The above units can be used for steam heat as well when they have the H stamp on the builders plate.

    Hopefully I did not forget anything when I was explaining the operating methods of these three types of coal stokers.

    I appreciate the help that I have been given by the members of the forum.

  • leonz
    leonz Member Posts: 1,135
    Hello and good morning Burner Riello Indonesia, thank you for the compliment. Insh Allah!, we will have a good crop year this coming year as the ground has been frozen several times and that kills all the bad bugs in the soil.

    To all my friends on the forum; I wanted to let you all know that I have been burning a rice/buckwheat mix of anthracite coal to heat the home since October.
    With this last batch of cold weather I have saved a lot of money by burning anthracite coal as I would have had an empty oil tank in 10 days on average. I do not miss running out of Kerosene nor do I miss suburban propains excuses as to why they did not come by to fill the oil tank.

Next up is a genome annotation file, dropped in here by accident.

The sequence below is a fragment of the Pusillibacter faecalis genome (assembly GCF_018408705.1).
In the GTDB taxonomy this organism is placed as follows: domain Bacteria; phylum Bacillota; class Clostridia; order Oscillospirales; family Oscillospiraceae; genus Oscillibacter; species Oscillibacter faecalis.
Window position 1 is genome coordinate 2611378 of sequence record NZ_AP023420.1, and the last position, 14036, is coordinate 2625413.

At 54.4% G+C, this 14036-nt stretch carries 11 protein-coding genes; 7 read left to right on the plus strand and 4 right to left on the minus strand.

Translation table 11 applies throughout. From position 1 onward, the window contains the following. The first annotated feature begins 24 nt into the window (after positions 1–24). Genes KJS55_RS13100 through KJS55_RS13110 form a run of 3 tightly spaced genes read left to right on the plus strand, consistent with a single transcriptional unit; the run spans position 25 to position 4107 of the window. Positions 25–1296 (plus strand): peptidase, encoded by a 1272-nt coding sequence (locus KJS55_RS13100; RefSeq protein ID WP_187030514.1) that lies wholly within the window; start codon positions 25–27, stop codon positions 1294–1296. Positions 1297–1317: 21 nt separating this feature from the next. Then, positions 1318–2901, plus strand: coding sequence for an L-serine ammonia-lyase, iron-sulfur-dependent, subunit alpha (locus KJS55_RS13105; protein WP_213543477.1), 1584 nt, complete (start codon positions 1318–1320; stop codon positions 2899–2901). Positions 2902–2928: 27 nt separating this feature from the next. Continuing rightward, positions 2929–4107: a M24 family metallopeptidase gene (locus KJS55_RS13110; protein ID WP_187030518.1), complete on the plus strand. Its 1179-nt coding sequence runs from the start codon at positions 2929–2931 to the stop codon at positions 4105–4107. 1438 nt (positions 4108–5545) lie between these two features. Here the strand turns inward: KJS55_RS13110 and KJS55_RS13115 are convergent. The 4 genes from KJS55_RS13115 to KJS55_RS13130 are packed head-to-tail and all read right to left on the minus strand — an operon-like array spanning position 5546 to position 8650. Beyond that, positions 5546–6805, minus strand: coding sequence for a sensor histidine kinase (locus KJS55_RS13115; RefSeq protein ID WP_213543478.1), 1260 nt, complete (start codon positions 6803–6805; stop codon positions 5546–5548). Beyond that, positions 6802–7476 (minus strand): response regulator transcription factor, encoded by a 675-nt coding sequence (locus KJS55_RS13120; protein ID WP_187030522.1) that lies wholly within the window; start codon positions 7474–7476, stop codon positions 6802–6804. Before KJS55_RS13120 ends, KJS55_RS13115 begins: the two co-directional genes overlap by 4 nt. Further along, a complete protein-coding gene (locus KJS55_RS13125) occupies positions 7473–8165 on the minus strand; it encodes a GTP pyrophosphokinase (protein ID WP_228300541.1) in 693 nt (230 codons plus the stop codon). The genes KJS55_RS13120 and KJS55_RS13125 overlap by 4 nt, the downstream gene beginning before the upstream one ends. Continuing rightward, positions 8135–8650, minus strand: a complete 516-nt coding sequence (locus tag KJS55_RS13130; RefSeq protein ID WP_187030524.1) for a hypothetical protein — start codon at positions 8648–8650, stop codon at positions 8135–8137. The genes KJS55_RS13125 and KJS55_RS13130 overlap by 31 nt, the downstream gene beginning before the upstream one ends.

I removed the Riello burner since the fumes back up into the home as the firebox on the coal stoker is almost 5 times as large as the Buderus Logana G205 boiler I had. My removing that boiler and buying the keystoker dual fuel unit was a was huge mistake.
    I have no extra money to buy oil anyway and the house is much warmer with the coal stoker making the hot water heat.
    I wish I had cast iron radiators instead of 225 feet of 3/4" fin tube baseboard for heating this leaky old house. Once I reinstalled the burner port cover the issue with fumes backing up into my home has been eliminated.

    So far so good, I sleep well now since I have the mechanical controls for the coal stoker boiler as the hydrolevel units I had failed twice.